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Financial Analysis of Projects I Course Outline

Course Description
Rising energy prices, dwindling resources and environmental impacts are headline news for
today’s business owners. Energy efficiency projects have been shown to be low risk, high return
investments. Financial analysis is key to getting your project approved by decision makers. If
your project is presented using the language and terms they recognize, you will be off to a good
start. Therefore energy managers require a thorough grasp of how economic analysis is used to
evaluate return on investment. This enables you to compare and prioritize projects, and gain
management approval. This course stresses the use of simple financial terminology when
presenting projects for approval. In addition, we will learn to determine simple return on
investment and payback period of a project and construct a cash flow table and obtain the
discounted payback, net present value and internal rate of return of a project. We will end with
an explanation of lifecycle costing and its importance when attempting to gain project approval.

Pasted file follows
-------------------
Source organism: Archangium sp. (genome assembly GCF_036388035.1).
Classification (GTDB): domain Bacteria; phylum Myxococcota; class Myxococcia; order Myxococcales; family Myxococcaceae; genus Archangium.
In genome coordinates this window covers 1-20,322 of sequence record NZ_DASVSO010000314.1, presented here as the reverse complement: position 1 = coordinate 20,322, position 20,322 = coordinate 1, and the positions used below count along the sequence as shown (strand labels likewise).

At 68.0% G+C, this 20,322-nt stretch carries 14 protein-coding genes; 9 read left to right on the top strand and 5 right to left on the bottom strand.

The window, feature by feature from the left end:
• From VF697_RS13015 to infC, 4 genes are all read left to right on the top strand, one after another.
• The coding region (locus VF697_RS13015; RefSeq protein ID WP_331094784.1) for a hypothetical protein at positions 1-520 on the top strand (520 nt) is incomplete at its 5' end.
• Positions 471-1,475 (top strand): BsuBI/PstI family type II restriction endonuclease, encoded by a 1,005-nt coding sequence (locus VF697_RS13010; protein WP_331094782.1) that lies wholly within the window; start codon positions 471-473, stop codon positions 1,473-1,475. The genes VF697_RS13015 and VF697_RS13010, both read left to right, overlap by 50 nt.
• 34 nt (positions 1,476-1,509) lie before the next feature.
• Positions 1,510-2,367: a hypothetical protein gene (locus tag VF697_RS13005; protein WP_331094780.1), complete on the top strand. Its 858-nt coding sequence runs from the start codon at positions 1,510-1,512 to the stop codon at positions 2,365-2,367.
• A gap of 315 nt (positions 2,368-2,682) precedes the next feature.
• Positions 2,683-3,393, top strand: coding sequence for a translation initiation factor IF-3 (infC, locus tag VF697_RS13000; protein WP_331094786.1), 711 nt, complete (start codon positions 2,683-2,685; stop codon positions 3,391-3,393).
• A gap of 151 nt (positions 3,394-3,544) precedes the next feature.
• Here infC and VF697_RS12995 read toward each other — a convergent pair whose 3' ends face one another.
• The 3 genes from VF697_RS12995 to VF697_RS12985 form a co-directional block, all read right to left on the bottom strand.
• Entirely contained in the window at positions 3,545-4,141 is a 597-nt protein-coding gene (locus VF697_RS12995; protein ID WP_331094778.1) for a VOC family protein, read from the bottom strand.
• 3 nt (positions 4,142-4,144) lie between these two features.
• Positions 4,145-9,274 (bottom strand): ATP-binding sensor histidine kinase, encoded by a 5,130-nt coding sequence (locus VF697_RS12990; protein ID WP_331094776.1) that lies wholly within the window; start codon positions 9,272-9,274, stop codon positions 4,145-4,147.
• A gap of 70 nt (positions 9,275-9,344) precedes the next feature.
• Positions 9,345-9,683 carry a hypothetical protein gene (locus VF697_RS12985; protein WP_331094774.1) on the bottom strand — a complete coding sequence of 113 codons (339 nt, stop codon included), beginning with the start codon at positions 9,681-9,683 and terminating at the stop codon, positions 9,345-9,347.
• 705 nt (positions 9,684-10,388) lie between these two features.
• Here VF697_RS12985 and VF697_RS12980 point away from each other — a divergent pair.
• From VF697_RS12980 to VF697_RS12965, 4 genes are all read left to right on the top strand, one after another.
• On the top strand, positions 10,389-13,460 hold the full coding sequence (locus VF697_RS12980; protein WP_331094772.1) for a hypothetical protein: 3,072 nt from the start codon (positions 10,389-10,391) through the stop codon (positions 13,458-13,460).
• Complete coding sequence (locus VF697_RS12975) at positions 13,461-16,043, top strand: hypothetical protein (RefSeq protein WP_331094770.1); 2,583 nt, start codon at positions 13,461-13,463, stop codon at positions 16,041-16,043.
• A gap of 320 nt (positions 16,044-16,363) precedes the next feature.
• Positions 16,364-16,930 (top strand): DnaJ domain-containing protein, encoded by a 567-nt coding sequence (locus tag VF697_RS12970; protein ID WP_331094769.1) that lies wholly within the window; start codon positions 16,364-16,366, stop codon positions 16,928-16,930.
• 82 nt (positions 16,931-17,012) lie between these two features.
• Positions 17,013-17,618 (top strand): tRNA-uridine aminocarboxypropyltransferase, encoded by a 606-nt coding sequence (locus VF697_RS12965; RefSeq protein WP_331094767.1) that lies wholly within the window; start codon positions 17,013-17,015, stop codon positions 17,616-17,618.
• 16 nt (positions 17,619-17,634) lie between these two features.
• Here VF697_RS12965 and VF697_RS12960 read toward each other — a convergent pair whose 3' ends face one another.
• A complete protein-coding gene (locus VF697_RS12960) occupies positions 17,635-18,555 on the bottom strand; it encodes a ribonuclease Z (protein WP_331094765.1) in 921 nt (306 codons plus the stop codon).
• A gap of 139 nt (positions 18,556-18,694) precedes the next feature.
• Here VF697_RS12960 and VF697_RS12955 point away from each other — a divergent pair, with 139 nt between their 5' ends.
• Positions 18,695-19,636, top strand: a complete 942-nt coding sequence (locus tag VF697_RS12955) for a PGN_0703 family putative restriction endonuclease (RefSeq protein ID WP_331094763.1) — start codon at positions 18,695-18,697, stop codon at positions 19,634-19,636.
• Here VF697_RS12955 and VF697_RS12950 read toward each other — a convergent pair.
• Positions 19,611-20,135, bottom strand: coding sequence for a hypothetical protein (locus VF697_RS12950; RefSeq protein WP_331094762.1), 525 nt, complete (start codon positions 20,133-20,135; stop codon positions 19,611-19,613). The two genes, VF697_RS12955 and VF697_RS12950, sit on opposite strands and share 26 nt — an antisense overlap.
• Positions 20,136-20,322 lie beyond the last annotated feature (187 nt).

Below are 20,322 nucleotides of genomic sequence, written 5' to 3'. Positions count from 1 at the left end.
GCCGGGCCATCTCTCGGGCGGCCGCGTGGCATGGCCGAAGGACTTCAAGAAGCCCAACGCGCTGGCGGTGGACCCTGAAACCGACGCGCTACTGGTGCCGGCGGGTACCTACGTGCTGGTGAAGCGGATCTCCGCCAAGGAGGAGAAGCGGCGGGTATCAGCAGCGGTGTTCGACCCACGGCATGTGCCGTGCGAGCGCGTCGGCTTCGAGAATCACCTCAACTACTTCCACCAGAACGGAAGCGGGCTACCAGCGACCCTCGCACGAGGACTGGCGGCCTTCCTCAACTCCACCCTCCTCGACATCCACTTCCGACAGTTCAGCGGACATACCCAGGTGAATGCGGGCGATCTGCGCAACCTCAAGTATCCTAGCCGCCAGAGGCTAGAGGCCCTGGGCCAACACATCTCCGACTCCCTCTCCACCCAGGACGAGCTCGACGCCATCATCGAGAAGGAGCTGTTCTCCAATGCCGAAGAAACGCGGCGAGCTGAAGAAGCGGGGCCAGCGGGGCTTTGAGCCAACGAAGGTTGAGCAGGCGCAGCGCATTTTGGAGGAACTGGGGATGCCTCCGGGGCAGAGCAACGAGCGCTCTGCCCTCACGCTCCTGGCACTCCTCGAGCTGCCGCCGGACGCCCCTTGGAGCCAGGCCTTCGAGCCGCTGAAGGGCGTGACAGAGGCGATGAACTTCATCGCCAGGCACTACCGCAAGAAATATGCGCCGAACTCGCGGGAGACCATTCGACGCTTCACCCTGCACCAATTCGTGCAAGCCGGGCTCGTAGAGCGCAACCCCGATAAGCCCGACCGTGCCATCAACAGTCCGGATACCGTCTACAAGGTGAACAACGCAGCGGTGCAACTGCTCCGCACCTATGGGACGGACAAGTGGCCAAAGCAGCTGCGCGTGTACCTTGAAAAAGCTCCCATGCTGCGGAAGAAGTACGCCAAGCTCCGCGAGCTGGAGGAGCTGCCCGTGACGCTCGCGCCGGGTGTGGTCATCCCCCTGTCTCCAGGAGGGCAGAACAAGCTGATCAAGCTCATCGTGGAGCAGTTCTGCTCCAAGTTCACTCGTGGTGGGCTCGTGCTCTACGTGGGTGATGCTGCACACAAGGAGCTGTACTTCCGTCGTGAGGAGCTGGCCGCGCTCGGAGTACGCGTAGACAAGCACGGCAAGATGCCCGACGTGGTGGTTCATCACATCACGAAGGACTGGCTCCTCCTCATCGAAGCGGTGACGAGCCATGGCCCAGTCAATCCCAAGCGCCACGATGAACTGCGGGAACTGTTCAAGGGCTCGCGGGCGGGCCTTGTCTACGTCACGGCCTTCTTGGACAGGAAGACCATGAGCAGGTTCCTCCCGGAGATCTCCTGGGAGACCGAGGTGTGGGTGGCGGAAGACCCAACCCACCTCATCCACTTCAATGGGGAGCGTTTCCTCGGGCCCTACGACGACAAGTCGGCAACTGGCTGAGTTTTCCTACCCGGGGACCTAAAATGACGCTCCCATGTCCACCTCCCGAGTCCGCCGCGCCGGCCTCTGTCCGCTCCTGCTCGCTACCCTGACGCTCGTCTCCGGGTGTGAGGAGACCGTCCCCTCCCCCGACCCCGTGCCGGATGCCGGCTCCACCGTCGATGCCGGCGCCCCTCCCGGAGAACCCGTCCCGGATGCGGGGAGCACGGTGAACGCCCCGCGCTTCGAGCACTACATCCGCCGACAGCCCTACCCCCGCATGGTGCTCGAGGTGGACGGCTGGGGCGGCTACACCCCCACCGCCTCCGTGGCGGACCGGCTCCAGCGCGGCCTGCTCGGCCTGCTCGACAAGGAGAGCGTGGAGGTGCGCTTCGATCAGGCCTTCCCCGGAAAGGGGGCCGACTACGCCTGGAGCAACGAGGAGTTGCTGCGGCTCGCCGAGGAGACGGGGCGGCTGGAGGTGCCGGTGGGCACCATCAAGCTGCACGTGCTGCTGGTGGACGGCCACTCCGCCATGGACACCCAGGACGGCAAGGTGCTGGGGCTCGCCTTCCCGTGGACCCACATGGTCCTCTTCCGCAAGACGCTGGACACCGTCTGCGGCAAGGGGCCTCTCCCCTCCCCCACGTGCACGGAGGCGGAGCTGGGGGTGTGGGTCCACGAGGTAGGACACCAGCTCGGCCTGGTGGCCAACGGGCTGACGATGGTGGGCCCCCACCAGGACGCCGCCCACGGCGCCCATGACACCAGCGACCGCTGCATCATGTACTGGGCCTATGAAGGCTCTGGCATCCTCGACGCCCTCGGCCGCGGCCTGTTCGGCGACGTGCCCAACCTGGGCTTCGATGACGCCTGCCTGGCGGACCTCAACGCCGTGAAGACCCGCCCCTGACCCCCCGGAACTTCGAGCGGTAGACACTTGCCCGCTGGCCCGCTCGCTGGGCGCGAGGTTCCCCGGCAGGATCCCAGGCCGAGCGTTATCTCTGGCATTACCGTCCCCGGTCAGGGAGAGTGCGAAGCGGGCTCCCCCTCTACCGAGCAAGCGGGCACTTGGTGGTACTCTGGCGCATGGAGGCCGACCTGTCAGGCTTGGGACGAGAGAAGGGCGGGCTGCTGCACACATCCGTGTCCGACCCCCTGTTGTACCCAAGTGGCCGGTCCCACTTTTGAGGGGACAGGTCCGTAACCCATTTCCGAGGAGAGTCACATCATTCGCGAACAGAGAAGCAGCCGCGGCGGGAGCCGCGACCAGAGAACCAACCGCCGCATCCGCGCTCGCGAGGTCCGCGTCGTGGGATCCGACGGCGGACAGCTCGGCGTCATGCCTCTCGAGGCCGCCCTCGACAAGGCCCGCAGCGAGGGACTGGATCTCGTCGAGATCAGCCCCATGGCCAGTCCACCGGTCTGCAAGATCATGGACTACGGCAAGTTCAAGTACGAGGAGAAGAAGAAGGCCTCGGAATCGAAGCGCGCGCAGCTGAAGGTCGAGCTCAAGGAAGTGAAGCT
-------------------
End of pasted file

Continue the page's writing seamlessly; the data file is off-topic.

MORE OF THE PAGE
Course Content
Objectives
• Use simple financial terminology when presenting projects for approval
• Determine simple return on investment and payback period of a project
• Construct a cash flow table and obtain the discounted payback, net present value and
internal rate of return of a project
• Explain the importance of lifecycle costing

1. Introduction
2. How Does a CFO Make Decisions?
a. Financial Analysis
i. Steps
1. Assess the relative value of an investment over time
2. Make choices among the ideas and methods available
3. Conduct an analysis appropriate to the decision at hand
ii. Process
1. Determine financial metric used to analyze investments
2. Determine the acceptable threshold for that metric
3. Obtain all costs of the project
4. List all benefits
5. Determine the total impact
3. Financial Terms

a. CAPEX and OPEX
b. Return on Investment (ROI)
c. Cash Flow
i. Net cash coming in or going out each year
1. Positive cash flow =cash received
2. Negative cash flow =cash paid out
d. Payback Period
e. Cost of Capital
f. Present Value
g. Discounted Present Value
h. Discounted Payback
i. Net Present Value (NPV)
j. Internal Rate of Return (IRR)
k. Hurdle Rate
l. Life Cycle Costing
m. Salvage Value
4. Using Interest Tables
a. Initial investment (P)
b. Annual return (A)
c. Interest rate (i)